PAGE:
Quantcast Types of Pumps

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AFM 91-19 / TM 5-629 / NAVFAC MO-314
24 May 1989
(a) Nozzles producing a flat, fan-shaped
pump is directly proportional to its speed. Dis-
spray are the most popular for weed control.
advantages of piston pumps are their low deliv-
They produce an even distribution across the
ery rate and high initial cost, but their long
width of the spray. When evenly spaced on
service life usually offsets the latter. The low
spray booms, they distribute the herbicide across
delivery rate, however, means that mechanical
the boom swath. Sometimes they are designed to
agitation is necessary if wettable powders are
produce a lighter spray at the edges of the spray
pattern, resulting in more uniform application
(2) Centrifugal or turbine pumps develop
where nozzle patterns overlap within the boom
pressure through centrifugal force created by
rapidly rotating blades, fins, or disks. They are
(b) Hollow-cone nozzles produce a cone-
inexpensive and handle abrasive materials well.
shaped spray, with the heaviest droplet distribu-
They provide a high delivery rate with enough
tion on the outer edges of the pattern. Coverage
excess flow to provide hydraulic agitation in the
is less uniform than with the flat-fan nozzle, but
spray tank. To maintain adequate pressure,
cone nozzles operate more satisfactorily at low
however, centrifugal pumps must be operated at
application rates of about 2 to 3 gallons per
higher speed than other pumps. They generally
are not self-priming, and must be placed below
the spray tank to ensure gravity flow to the
(c) Flooding nozzles deliver coarse drop-
lets of spray under low pressure, thus minimiz-
ing drift. They produce a wide-angle fan pat-
(3) Gear pumps develop both vacuum and
tern. Because the nozzle orifices are large,
pressure through meshing gear teeth. They may
clogging is also reduced.
be used advantageously for oil emulsions and
other nonabrasive materials, but have a limited
(3) There are a number of nozzles for
life under adverse usage, such as with wettable
special situations. The boomless or cluster noz-
powders. Because they are cheap, gear pumps
zle, for example, is often used on rights-of-way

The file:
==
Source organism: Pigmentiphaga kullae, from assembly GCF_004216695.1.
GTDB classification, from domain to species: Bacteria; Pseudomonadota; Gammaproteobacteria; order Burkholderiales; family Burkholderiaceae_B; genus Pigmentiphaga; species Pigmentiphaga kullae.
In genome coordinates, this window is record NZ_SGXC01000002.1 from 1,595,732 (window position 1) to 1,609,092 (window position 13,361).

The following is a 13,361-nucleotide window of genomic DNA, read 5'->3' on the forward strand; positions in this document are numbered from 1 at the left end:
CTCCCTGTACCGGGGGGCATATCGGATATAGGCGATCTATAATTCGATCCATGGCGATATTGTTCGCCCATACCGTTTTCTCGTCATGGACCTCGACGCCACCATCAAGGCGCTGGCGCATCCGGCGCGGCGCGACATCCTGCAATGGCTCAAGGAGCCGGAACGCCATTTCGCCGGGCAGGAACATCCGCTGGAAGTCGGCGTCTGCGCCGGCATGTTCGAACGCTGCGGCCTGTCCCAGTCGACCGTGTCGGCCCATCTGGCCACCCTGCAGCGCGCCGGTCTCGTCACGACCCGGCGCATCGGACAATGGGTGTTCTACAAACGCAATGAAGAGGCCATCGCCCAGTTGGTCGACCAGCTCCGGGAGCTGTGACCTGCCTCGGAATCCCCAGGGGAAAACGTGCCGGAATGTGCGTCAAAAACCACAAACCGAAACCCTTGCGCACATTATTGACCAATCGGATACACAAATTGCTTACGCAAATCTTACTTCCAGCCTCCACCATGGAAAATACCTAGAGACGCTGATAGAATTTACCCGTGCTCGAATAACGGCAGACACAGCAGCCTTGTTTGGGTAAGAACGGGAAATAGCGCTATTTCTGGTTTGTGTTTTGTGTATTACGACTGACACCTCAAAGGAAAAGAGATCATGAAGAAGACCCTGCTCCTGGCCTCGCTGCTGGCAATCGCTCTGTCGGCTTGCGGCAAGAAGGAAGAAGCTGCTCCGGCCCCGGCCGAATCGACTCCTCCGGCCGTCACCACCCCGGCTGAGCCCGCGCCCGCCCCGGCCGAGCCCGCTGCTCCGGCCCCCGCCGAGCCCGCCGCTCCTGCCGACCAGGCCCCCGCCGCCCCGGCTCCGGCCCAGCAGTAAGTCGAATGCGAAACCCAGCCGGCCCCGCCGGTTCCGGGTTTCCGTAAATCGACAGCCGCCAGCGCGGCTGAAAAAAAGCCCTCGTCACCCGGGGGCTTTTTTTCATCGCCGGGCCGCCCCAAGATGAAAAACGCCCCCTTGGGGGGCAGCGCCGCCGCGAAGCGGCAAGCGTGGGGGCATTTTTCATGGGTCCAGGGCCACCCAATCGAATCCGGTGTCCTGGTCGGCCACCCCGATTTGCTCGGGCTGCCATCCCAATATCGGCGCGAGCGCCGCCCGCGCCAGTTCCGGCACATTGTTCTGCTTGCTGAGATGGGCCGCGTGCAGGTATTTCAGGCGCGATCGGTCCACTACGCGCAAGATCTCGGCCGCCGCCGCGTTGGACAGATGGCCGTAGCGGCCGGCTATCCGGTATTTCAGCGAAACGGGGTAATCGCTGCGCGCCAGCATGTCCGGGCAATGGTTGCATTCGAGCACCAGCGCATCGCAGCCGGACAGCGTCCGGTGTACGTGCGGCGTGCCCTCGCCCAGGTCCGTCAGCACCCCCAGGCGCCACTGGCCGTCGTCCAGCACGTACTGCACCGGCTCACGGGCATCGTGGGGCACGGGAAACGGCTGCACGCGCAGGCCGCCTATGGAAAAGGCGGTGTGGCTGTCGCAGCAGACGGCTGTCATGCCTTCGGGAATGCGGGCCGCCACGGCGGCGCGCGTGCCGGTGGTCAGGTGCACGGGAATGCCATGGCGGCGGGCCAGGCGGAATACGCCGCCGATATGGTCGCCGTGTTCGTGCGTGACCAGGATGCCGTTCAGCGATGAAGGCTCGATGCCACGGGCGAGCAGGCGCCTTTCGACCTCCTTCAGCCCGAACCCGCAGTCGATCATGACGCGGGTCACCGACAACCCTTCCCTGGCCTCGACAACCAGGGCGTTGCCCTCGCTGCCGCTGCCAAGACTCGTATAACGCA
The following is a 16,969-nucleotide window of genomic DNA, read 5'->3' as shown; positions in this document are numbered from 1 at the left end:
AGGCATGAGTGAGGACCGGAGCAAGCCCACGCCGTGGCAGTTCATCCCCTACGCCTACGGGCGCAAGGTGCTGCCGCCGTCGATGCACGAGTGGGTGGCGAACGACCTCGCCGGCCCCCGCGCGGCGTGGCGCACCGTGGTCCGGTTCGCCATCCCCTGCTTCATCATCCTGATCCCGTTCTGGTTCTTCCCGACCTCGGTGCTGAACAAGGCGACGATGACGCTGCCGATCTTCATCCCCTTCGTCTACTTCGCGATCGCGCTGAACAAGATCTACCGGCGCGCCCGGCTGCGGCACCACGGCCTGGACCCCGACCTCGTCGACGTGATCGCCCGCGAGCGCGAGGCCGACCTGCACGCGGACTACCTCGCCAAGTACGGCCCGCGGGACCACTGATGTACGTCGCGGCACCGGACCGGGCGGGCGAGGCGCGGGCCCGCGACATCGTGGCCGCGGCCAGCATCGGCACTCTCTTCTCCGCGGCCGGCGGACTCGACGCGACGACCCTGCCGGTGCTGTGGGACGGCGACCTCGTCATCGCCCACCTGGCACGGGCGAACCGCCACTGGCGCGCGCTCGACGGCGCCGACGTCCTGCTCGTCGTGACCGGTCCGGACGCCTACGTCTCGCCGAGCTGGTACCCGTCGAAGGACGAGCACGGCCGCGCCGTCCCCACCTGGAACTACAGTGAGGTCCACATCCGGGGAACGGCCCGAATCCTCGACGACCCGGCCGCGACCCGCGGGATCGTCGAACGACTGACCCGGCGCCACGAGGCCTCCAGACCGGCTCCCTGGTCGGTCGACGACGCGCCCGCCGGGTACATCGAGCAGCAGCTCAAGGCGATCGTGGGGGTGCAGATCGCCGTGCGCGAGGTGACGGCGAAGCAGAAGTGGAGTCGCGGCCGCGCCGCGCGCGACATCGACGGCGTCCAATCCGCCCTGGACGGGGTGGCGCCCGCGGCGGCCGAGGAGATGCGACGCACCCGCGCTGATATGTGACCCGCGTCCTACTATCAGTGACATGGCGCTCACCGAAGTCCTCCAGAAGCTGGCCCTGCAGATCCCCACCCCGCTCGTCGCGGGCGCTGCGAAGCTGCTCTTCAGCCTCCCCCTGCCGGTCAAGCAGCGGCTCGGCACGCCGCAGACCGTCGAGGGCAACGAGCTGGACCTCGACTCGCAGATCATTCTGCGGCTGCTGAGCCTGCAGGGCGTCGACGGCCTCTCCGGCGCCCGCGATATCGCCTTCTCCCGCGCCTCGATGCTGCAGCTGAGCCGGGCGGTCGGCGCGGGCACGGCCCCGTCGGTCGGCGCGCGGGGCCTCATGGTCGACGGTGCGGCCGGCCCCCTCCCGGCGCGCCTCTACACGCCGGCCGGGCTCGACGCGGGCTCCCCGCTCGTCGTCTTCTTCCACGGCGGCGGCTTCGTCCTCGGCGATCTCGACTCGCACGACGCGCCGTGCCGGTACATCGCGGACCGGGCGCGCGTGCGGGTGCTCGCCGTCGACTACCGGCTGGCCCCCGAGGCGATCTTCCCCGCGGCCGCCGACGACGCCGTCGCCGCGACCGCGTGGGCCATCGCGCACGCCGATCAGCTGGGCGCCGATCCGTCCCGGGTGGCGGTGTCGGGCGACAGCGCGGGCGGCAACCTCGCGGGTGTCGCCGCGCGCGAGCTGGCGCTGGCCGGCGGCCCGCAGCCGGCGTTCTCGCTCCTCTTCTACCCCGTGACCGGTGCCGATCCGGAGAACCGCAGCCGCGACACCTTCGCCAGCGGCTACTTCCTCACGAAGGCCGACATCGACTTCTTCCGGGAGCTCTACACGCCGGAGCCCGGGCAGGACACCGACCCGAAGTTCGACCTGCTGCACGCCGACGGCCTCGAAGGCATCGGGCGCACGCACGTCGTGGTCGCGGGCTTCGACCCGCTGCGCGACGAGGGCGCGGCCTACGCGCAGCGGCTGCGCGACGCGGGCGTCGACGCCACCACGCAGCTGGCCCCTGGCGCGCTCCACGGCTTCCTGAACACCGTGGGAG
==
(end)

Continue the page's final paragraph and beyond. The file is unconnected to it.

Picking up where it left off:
are usually replaced rather than repaired. Their
where obstructions would interfere with the
delivery rate varies with size, but is usually
operation of a spray boom, and in grasslands
adequate for hydraulic agitation.
where scattered trees would interfere with a
boom. It provides a rather varible distribution
(4) Impeller pumps have a rotor set to one
of spray because its wide range of droplet sizes
side within the pump housing. The rotor has
are affected differentially by wind. It is particu-
flexible rubber vanes or rollers that maintain
larly useful on rough terrain that would be
contact with the wall of the housing. The space
hazardous to spray booms.
between the rotor and pump housing expands
for half of every revolution and contracts for
(4) The pressure in the system determines
the other half, thus creating an alternation of
the rate of flow through the nozzle orifice.
vacuum and pressure. In recent years, the roller-
Increasing or decreasing the pressure affects the
type of impeller pump has become extremely
size of spray droplets. Increasing the pressure
popular. The rollers are made of nylon or
produces a finer spray; to increase volume it is
rubber, and work best with oil emulsions and
more effective to increase the size of the orifice.
nonabrasive materials. Rubber rollers are the
The distance that the spray is projected depends
most satisfactory with abrasive materials. Worn
primarily on the pressure being delivered by the
parts can be replaced in most instances. Impeller
pumps are moderately priced and provide suffi-
c. Types of Pumps. The four most common
cient volume for most applications.
types of pumps are piston, centrifugal, gear, and
d. Pressure Regulators and Control Valves:
(1) Pressure regulators, or relief valves, are
(1) Piston pumps are probably the most
used to maintain a relatively constant pressure at
versatile, and before 1945 they were used on
the nozzle. It generally consists of a ball that is
nearly all sprayers. They can deliver a wide
range of pressures, from 40 to 1,000 lb/in2
held against an orifice by a spring that can be
screw-adjusted to vary the pressure. Variations
making them useful for chemicals other than
include a double-spring type and a combination
herbicides. They are easily repaired, are resistant
of spring and diaphragm. Excess liquid is re-
to wear by abrasive materials such as wettable
leased back into the spray tank through a bypass
powders, and have long service lives. Each
port. A pressure gauge is usually placed on the
stroke of the pump delivers a given amount of
outlet side of the regulator, between the regula-
spray liquid, and, therefore, the output of the


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